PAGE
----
I need to find a new PCP – soon. My doctor, who I really liked a lot, and who worked with me better than anyone else I’ve ever met, passed away last September. I am still on the books with the practice, and I was seen by the doc who runs the practice, who I do not like at all. When I was trying to get clearance for neuropsychological testing, I had to be seen by a neurologist, and the doc who runs the practice is the local “gatekeeper” for referrals.
My insurance at the time was terrible for mental health/neuro things, so I had to get special permission from my hospital system — and that gatekeeper tried to stop me from finding a specialist in a nearby city. They wanted me to stay within their provider network. It’s great requirement for the business side of the hospital system (they nearly went bankrupt, 10 years ago), but it is a terrible idea for patients who need specialized help that can be found quite easily at locations less than an hour away.
So, I’m not a fan of that doctor. I’m not sure if they realize how much I detest them — I didn’t let it show, when they gave me my annual physical last fall — but I hope I never need to explain that to them.
I just need to move on.
Additionally, I have to find a new neuropsychologist, as my current one is retiring in a few months. I’m pretty anxious about this, because I completely lucked out that I connected with them at all. They have offered to help me find someone new, but in the past, they’ve been pretty unreliable, and they’ve also steered me towards people who just weren’t good matches for me.
So, I’ve got to start that process again. The last time I went through it, it was stressful and somewhat traumatic. Insulting. Humiliating. Depressing.
But that was over 8 years ago, when I was still in a pretty dense fog from my TBI in 2004. That’s changed. I’ve changed. I can do this… I have to keep reminding myself.
Because I sometimes forget.
Anyway, it’s turning out to be a decent day. Time to get out in it and have some fun!
6 thoughts on “Finding new doctors this year”
I can still hear the founder of the National Head Injury Foundation (NHIF) (whose daughter has a brain injury) when a group of advocates with brain injuries were discussing how demeaning and offensive the word “client” was at NHIF annual meeting in 1988. She was defending her position by giving us examples of her being a client of hair dresser and her insurance agent. She said she had the ability to go to another hair dresser or insurance agent if she didn’t like how she was being treated. “I’m a client of theirs, but I have the power because I can go to someone else with my business”. The main difference in this argument is “choice”. Most people with brain injuries don’t have any choice because of our disability – we are already clients within the system. We don’t have any choice in the matter. We didn’t choose to have a brain injury – we are clients whether we like it or not. This is especially true for people with brain injuries who are not working and are receiving SSI, Medicaid, food stamps or other forms of public assistance.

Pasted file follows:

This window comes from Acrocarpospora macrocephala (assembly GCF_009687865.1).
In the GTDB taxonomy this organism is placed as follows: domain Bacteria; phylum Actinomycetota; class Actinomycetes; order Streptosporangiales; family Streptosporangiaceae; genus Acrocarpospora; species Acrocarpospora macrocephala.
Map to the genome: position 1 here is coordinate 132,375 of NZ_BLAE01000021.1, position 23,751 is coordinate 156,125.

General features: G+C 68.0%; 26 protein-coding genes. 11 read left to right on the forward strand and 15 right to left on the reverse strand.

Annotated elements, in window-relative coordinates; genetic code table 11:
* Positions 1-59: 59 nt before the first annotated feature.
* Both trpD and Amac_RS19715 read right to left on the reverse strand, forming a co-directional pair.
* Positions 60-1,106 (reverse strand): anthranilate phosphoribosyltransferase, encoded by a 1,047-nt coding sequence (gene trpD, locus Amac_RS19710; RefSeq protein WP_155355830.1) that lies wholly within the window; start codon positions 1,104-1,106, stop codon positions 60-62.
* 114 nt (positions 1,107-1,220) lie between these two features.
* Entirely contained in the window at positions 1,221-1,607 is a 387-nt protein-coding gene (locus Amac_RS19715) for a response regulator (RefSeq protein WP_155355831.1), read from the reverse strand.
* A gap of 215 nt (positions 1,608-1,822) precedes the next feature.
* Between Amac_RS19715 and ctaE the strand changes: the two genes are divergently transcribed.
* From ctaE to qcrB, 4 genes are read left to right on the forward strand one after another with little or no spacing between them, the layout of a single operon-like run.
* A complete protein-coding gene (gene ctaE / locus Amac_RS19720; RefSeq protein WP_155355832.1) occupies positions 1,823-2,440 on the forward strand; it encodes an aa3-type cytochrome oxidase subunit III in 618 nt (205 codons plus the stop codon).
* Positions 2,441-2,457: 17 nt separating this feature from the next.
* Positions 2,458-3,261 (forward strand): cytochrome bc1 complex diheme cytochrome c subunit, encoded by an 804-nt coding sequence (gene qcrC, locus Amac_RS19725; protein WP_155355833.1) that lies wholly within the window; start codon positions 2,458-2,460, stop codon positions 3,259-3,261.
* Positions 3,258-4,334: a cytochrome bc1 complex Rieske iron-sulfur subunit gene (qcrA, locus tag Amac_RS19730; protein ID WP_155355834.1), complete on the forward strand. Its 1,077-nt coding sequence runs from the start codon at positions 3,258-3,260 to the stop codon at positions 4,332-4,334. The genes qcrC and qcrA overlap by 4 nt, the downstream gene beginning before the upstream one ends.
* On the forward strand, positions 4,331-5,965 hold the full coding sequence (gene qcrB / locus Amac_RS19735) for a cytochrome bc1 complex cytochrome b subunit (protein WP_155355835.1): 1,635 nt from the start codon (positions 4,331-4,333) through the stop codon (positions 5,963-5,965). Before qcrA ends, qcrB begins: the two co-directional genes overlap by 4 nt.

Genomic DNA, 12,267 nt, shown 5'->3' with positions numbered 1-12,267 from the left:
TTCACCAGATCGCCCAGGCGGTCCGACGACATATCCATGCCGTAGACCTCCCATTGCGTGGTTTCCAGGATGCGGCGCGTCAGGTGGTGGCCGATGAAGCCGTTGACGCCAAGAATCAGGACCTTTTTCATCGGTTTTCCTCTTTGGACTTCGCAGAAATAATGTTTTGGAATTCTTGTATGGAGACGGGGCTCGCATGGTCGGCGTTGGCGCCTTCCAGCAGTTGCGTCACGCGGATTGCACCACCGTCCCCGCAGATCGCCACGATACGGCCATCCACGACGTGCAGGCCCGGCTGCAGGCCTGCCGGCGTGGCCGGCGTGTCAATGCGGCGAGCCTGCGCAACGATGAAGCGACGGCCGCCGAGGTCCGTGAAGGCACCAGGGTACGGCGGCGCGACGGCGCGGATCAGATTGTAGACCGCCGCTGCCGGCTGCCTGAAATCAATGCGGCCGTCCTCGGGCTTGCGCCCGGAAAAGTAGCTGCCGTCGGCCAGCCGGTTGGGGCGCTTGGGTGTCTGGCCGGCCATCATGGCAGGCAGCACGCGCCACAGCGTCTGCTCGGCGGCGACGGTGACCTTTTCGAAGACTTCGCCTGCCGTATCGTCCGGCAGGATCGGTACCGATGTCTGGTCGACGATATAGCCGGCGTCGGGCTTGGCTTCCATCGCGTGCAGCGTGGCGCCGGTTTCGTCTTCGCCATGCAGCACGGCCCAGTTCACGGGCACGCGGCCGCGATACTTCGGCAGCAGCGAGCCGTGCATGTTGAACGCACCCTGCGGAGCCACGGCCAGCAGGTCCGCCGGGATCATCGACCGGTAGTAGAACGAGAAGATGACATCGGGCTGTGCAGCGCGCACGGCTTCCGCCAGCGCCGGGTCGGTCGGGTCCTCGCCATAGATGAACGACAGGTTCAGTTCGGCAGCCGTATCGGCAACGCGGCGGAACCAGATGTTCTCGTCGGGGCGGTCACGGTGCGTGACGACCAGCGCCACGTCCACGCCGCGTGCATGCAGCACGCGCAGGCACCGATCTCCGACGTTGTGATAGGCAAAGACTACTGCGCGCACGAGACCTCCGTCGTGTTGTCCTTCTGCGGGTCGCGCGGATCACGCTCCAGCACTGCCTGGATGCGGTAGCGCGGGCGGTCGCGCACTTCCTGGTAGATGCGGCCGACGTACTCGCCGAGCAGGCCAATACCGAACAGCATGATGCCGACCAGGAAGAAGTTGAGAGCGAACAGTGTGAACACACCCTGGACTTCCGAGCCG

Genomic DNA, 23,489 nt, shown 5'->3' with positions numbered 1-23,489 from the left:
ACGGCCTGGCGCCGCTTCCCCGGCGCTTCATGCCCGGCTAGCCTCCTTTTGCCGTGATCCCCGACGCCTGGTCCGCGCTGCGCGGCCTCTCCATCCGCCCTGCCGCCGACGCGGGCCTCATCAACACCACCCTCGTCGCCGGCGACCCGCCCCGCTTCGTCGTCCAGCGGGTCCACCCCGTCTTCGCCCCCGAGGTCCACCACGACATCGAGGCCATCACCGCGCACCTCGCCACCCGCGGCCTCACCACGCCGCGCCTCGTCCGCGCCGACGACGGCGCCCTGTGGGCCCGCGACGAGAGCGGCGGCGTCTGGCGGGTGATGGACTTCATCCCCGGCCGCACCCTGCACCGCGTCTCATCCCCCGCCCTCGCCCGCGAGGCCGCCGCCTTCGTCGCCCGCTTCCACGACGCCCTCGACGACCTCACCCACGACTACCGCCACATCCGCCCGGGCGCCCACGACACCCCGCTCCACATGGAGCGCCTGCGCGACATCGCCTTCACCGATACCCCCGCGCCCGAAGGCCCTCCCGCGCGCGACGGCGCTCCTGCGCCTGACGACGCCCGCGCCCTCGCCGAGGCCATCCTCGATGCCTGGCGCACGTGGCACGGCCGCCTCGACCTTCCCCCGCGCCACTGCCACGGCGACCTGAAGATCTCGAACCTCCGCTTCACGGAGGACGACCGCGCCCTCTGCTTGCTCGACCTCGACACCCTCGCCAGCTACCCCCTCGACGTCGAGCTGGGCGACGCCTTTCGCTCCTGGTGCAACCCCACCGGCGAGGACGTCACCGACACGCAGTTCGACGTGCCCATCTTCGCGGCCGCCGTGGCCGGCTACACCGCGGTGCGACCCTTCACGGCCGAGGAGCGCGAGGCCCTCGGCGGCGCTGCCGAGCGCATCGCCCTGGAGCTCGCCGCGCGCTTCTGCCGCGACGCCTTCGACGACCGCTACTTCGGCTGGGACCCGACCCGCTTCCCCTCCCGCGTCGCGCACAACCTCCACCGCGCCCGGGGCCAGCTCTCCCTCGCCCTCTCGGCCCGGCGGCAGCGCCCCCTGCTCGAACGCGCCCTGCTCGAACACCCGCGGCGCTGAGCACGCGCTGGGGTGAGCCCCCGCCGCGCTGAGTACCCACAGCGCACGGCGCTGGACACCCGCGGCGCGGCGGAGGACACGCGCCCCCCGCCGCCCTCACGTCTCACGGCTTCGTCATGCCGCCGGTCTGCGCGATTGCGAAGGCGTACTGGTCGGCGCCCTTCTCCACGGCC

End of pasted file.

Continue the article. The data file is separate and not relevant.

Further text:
Thanks for writing this. You make some excellent points. The whole concept of “client/provider” relationship in healthcare is demeaning and offensive — in my opinion, because it reduces the relationship to a couple of roles, which completely relieve the “provider” of their obligation to be human and treat the other person as more than a transaction. The “consumer” language of the healthcare industry drives me absolutely NUTS, because it boils us down to a set of behaviors or “consumer choices”, rather than living, breathing, vulnerable human beings in need of assistance in both subtle and obvious ways. The fact that the mental health industry, as well as the brain injury rehab industry uses this terminology, tells me that something is terribly, terribly wrong with how they think about brain injury and mental illness, and how they treat it. To be unscientific, it’s just a very stupid way to look at things. I would think they’d know better.
Calling us “clients” also completely misses the fundamental hallmark(s) of brain injury in a number of ways. As you said, we don’t have the choice about whether or not we need treatment. Also, client choice implies the capacity to A) identify what you need, B) see that you are/are not getting your needs met, C) go somewhere else. Brain injury can disqualify us on so many levels in each way. Again, treating us as clients is a very stupid way to look at things, and no right-minded individual who actually understands the impact of brain injury on person’s ability to assess, evaluate, and choose, is going to spout out that nonsense.
And now that I’m all riled up, I’m feeling much more awake this morning 😉 It’s time for a long walk in the woods.
Thanks for writing and raising this issue. It’s been on my mind, intermittently for the past number of years (ever since being told by several therapists on several different occasions, that they expected me to be a “good consumer” in my relationship with them). Augh! It’s just maddening, when professionally conditioned people’s brains stop working, and they act like their robotic repetition of industry jargon contains any thoughts worth considering — and entitles them to special treatment.
Ugh. Idiots. Onward.
Going through your posts in reverse chronological order, so now I get why you can’t just ask those providers for a referral. Maybe some of the ancillary staff can make a recommendation though…they are often in the know. Maybe someone can give you a good lead. Or possibly a nearby university research center knows of some good physicians and neuropsychologists to recommend.
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Yeah… work in progress, definitely.